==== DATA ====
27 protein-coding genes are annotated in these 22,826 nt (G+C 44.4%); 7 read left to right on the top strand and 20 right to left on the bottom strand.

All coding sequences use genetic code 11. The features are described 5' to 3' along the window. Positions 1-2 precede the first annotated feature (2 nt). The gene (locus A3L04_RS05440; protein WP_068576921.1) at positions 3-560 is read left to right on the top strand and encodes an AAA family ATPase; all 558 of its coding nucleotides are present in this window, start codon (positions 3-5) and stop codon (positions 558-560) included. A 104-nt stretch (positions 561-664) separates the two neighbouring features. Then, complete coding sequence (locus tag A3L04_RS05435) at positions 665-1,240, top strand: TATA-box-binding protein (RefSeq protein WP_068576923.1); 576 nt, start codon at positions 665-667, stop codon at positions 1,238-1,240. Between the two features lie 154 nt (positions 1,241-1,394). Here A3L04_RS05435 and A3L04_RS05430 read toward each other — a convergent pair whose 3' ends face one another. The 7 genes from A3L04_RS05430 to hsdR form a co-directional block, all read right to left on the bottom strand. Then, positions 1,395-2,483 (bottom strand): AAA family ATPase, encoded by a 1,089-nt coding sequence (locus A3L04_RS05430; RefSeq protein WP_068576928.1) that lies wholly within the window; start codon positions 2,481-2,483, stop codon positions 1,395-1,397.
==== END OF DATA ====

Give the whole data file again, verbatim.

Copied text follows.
27 protein-coding genes are annotated in these 22,826 nt (G+C 44.4%); 7 read left to right on the top strand and 20 right to left on the bottom strand.

All coding sequences use genetic code 11. The features are described 5' to 3' along the window. Positions 1-2 precede the first annotated feature (2 nt). The gene (locus A3L04_RS05440; protein WP_068576921.1) at positions 3-560 is read left to right on the top strand and encodes an AAA family ATPase; all 558 of its coding nucleotides are present in this window, start codon (positions 3-5) and stop codon (positions 558-560) included. A 104-nt stretch (positions 561-664) separates the two neighbouring features. Then, complete coding sequence (locus tag A3L04_RS05435) at positions 665-1,240, top strand: TATA-box-binding protein (RefSeq protein WP_068576923.1); 576 nt, start codon at positions 665-667, stop codon at positions 1,238-1,240. Between the two features lie 154 nt (positions 1,241-1,394). Here A3L04_RS05435 and A3L04_RS05430 read toward each other — a convergent pair whose 3' ends face one another. The 7 genes from A3L04_RS05430 to hsdR form a co-directional block, all read right to left on the bottom strand. Then, positions 1,395-2,483 (bottom strand): AAA family ATPase, encoded by a 1,089-nt coding sequence (locus A3L04_RS05430; RefSeq protein WP_068576928.1) that lies wholly within the window; start codon positions 2,481-2,483, stop codon positions 1,395-1,397.